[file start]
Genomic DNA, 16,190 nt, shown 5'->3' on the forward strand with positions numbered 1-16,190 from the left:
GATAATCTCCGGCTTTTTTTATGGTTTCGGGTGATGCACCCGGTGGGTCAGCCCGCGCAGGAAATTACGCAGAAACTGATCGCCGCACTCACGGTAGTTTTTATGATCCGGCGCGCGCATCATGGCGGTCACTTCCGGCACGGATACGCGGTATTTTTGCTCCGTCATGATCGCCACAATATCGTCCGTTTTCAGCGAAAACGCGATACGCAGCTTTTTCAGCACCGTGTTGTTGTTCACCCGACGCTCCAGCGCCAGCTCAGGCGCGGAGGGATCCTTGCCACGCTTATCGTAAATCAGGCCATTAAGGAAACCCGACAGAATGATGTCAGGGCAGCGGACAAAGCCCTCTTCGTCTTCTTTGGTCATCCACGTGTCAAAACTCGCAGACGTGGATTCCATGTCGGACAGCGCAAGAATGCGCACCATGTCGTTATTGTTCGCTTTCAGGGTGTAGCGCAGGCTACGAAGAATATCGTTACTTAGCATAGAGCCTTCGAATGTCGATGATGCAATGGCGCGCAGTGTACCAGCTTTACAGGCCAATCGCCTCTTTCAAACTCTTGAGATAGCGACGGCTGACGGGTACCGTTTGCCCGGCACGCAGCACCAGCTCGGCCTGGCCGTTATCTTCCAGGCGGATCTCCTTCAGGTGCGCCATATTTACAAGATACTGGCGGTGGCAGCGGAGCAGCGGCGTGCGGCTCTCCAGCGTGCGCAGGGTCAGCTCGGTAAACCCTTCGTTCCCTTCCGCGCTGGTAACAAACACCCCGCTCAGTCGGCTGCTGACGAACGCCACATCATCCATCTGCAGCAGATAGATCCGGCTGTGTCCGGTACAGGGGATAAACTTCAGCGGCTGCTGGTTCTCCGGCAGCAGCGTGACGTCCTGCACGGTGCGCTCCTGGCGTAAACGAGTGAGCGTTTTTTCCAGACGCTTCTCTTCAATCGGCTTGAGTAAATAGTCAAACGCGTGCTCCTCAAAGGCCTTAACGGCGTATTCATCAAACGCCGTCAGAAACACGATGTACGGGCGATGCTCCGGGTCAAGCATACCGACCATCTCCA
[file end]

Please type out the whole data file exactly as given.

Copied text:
Genomic DNA, 16,190 nt, shown 5'->3' on the forward strand with positions numbered 1-16,190 from the left:
GATAATCTCCGGCTTTTTTTATGGTTTCGGGTGATGCACCCGGTGGGTCAGCCCGCGCAGGAAATTACGCAGAAACTGATCGCCGCACTCACGGTAGTTTTTATGATCCGGCGCGCGCATCATGGCGGTCACTTCCGGCACGGATACGCGGTATTTTTGCTCCGTCATGATCGCCACAATATCGTCCGTTTTCAGCGAAAACGCGATACGCAGCTTTTTCAGCACCGTGTTGTTGTTCACCCGACGCTCCAGCGCCAGCTCAGGCGCGGAGGGATCCTTGCCACGCTTATCGTAAATCAGGCCATTAAGGAAACCCGACAGAATGATGTCAGGGCAGCGGACAAAGCCCTCTTCGTCTTCTTTGGTCATCCACGTGTCAAAACTCGCAGACGTGGATTCCATGTCGGACAGCGCAAGAATGCGCACCATGTCGTTATTGTTCGCTTTCAGGGTGTAGCGCAGGCTACGAAGAATATCGTTACTTAGCATAGAGCCTTCGAATGTCGATGATGCAATGGCGCGCAGTGTACCAGCTTTACAGGCCAATCGCCTCTTTCAAACTCTTGAGATAGCGACGGCTGACGGGTACCGTTTGCCCGGCACGCAGCACCAGCTCGGCCTGGCCGTTATCTTCCAGGCGGATCTCCTTCAGGTGCGCCATATTTACAAGATACTGGCGGTGGCAGCGGAGCAGCGGCGTGCGGCTCTCCAGCGTGCGCAGGGTCAGCTCGGTAAACCCTTCGTTCCCTTCCGCGCTGGTAACAAACACCCCGCTCAGTCGGCTGCTGACGAACGCCACATCATCCATCTGCAGCAGATAGATCCGGCTGTGTCCGGTACAGGGGATAAACTTCAGCGGCTGCTGGTTCTCCGGCAGCAGCGTGACGTCCTGCACGGTGCGCTCCTGGCGTAAACGAGTGAGCGTTTTTTCCAGACGCTTCTCTTCAATCGGCTTGAGTAAATAGTCAAACGCGTGCTCCTCAAAGGCCTTAACGGCGTATTCATCAAACGCCGTCAGAAACACGATGTACGGGCGATGCTCCGGGTCAAGCATACCGACCATCTCCA